In addition to social distancing, societies have often drawn on another resource to survive disasters and pandemics: social solidarity, or the interdependence between individuals and across groups. This an essential tool for combating infectious diseases and other collective threats. Solidarity motivates us to promote public health, not just our own personal security. It keeps us from hoarding medicine, toughing out a cold in the workplace or sending a sick child to school. It compels us to let a ship of stranded people dock in our safe harbors, to knock on our older neighbor’s door.

Social solidarity leads to policies that benefit public well-being, even if it costs some individuals more. Consider paid sick leave. When governments guarantee it (as most developed democracies do), it can be a burden for employers and businesses. The United States does not guarantee it, and as a consequence many low-wage American workers, even in the food service industry, are on the job when they’re contagiously ill.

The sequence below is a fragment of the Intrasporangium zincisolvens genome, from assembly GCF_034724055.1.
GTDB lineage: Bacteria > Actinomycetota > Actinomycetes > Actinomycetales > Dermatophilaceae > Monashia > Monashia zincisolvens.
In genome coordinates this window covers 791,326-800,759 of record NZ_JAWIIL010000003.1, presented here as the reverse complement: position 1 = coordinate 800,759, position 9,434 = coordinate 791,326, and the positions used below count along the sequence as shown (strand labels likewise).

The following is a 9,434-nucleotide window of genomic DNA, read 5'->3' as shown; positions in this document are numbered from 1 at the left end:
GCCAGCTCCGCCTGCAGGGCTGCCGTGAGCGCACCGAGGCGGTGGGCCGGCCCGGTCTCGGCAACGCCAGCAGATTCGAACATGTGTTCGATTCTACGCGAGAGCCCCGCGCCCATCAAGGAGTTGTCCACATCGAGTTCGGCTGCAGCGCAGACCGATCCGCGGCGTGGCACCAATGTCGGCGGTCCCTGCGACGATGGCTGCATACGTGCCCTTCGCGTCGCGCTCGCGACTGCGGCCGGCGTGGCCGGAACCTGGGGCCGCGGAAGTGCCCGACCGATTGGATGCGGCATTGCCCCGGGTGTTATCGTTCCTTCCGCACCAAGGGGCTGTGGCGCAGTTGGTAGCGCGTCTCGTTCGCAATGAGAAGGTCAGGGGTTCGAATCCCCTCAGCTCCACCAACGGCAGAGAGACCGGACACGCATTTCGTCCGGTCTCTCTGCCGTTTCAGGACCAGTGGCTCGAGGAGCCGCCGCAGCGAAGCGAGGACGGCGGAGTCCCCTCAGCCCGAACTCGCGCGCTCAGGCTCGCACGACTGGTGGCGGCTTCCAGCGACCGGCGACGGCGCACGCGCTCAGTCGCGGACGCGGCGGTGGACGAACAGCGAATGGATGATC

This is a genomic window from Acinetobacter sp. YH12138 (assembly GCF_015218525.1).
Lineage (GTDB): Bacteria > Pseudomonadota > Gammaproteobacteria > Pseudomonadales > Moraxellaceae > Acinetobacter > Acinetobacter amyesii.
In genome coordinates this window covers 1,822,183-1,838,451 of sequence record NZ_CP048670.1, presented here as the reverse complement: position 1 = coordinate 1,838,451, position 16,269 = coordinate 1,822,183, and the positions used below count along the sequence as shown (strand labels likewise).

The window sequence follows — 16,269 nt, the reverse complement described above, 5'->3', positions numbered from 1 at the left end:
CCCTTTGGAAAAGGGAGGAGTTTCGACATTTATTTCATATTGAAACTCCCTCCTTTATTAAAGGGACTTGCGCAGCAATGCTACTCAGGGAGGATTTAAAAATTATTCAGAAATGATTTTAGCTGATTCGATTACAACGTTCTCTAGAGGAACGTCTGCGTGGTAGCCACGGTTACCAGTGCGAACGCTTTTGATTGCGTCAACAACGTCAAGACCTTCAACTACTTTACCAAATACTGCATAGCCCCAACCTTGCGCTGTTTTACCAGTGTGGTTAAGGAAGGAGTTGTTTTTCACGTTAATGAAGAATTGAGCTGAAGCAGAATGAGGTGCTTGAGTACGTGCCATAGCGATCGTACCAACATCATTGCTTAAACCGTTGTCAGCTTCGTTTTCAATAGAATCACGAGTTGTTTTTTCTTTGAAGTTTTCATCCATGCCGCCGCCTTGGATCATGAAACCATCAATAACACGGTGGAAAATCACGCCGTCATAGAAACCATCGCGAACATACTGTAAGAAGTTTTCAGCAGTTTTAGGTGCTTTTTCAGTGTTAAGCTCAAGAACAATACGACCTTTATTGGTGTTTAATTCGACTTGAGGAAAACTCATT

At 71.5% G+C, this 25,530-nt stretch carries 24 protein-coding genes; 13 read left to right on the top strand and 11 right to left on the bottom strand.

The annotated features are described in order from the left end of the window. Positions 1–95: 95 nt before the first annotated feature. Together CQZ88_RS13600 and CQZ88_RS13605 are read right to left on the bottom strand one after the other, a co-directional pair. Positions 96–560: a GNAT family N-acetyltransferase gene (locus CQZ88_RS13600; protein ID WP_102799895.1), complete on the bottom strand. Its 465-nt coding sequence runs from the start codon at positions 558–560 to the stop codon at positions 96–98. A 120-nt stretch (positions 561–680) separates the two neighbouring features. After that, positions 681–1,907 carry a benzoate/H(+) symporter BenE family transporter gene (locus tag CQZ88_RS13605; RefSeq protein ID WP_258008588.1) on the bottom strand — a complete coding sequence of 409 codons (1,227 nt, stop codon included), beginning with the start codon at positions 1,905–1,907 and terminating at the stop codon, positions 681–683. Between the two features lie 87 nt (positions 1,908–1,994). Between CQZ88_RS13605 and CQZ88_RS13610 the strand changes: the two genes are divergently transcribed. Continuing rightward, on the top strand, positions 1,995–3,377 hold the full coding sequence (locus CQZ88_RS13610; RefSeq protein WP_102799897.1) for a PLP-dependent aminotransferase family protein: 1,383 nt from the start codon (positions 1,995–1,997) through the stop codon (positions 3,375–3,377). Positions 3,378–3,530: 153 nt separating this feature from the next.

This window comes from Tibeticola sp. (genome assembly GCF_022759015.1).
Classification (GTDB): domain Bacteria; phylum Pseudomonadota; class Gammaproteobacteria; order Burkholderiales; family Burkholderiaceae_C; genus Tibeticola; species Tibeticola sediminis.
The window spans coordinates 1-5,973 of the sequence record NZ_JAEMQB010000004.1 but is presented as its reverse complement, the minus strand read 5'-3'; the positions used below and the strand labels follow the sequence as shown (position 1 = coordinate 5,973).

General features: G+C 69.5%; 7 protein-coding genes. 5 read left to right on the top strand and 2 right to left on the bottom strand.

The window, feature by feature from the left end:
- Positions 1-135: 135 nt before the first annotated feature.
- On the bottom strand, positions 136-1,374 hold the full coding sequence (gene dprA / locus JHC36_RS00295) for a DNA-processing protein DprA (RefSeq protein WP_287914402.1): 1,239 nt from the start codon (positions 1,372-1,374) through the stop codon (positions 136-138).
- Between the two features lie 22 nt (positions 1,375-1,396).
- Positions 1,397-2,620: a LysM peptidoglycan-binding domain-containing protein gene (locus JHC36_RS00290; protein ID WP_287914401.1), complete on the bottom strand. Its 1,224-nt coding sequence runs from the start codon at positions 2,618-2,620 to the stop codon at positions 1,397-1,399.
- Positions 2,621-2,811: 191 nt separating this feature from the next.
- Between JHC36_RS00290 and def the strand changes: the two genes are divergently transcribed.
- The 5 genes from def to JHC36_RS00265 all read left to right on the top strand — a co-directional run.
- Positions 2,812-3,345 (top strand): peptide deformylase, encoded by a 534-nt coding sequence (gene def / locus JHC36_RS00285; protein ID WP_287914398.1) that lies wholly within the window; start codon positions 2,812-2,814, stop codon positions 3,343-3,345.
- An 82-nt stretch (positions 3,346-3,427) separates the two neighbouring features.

It’s an open question whether Americans have enough social solidarity to stave off the worst possibilities of the coronavirus pandemic. There’s ample reason to be skeptical. We’re politically divided, socially fragmented, skeptical of one another’s basic facts and news sources. The federal government has failed to prepare for the crisis. The president and his staff have repeatedly dissembled about the mounting dangers to our health and security. Distrust and confusion are rampant. In this context, people take extreme measures to protect themselves and their families. Concern for the common good diminishes. We put ourselves, not America, first.